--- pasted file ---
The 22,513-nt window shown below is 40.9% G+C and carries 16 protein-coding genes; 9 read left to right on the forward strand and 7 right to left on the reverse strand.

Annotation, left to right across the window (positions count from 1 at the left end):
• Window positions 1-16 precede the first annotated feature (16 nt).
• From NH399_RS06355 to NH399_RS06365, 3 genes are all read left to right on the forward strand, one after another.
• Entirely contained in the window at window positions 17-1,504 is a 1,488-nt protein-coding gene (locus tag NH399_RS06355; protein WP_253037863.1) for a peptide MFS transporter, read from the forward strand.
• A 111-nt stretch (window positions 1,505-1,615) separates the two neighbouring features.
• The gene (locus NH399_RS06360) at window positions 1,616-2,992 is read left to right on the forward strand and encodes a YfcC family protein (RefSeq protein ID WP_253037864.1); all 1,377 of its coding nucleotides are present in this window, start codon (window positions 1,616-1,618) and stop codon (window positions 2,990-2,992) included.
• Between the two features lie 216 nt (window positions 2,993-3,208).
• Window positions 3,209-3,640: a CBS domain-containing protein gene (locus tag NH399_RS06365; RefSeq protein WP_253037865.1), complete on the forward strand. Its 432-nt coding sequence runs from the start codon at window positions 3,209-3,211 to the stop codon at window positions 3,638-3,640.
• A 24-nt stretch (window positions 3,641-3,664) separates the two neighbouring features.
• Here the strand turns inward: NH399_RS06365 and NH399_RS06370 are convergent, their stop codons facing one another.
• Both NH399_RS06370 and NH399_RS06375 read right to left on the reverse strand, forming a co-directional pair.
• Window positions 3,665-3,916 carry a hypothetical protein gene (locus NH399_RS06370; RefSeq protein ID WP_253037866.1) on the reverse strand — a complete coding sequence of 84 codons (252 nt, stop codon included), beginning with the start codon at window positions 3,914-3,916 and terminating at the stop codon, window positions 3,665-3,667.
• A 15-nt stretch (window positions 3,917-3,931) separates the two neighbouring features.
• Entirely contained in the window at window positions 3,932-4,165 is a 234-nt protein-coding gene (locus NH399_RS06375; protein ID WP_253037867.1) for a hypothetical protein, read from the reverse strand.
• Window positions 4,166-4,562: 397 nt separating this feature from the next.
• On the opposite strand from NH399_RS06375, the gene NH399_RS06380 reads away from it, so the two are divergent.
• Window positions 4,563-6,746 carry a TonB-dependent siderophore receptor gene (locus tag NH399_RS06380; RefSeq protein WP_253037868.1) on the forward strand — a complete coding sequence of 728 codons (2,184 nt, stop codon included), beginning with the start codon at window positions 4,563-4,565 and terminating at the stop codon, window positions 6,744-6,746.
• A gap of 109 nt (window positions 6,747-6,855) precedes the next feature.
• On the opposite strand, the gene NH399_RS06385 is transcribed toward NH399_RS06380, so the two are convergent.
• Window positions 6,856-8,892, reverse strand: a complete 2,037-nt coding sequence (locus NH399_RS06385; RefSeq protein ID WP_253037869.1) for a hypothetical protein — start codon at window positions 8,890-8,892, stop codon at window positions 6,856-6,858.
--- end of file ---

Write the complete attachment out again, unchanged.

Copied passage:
The 22,513-nt window shown below is 40.9% G+C and carries 16 protein-coding genes; 9 read left to right on the forward strand and 7 right to left on the reverse strand.

Annotation, left to right across the window (positions count from 1 at the left end):
• Window positions 1-16 precede the first annotated feature (16 nt).
• From NH399_RS06355 to NH399_RS06365, 3 genes are all read left to right on the forward strand, one after another.
• Entirely contained in the window at window positions 17-1,504 is a 1,488-nt protein-coding gene (locus tag NH399_RS06355; protein WP_253037863.1) for a peptide MFS transporter, read from the forward strand.
• A 111-nt stretch (window positions 1,505-1,615) separates the two neighbouring features.
• The gene (locus NH399_RS06360) at window positions 1,616-2,992 is read left to right on the forward strand and encodes a YfcC family protein (RefSeq protein ID WP_253037864.1); all 1,377 of its coding nucleotides are present in this window, start codon (window positions 1,616-1,618) and stop codon (window positions 2,990-2,992) included.
• Between the two features lie 216 nt (window positions 2,993-3,208).
• Window positions 3,209-3,640: a CBS domain-containing protein gene (locus tag NH399_RS06365; RefSeq protein WP_253037865.1), complete on the forward strand. Its 432-nt coding sequence runs from the start codon at window positions 3,209-3,211 to the stop codon at window positions 3,638-3,640.
• A 24-nt stretch (window positions 3,641-3,664) separates the two neighbouring features.
• Here the strand turns inward: NH399_RS06365 and NH399_RS06370 are convergent, their stop codons facing one another.
• Both NH399_RS06370 and NH399_RS06375 read right to left on the reverse strand, forming a co-directional pair.
• Window positions 3,665-3,916 carry a hypothetical protein gene (locus NH399_RS06370; RefSeq protein ID WP_253037866.1) on the reverse strand — a complete coding sequence of 84 codons (252 nt, stop codon included), beginning with the start codon at window positions 3,914-3,916 and terminating at the stop codon, window positions 3,665-3,667.
• A 15-nt stretch (window positions 3,917-3,931) separates the two neighbouring features.
• Entirely contained in the window at window positions 3,932-4,165 is a 234-nt protein-coding gene (locus NH399_RS06375; protein ID WP_253037867.1) for a hypothetical protein, read from the reverse strand.
• Window positions 4,166-4,562: 397 nt separating this feature from the next.
• On the opposite strand from NH399_RS06375, the gene NH399_RS06380 reads away from it, so the two are divergent.
• Window positions 4,563-6,746 carry a TonB-dependent siderophore receptor gene (locus tag NH399_RS06380; RefSeq protein WP_253037868.1) on the forward strand — a complete coding sequence of 728 codons (2,184 nt, stop codon included), beginning with the start codon at window positions 4,563-4,565 and terminating at the stop codon, window positions 6,744-6,746.
• A gap of 109 nt (window positions 6,747-6,855) precedes the next feature.
• On the opposite strand, the gene NH399_RS06385 is transcribed toward NH399_RS06380, so the two are convergent.
• Window positions 6,856-8,892, reverse strand: a complete 2,037-nt coding sequence (locus NH399_RS06385; RefSeq protein ID WP_253037869.1) for a hypothetical protein — start codon at window positions 8,890-8,892, stop codon at window positions 6,856-6,858.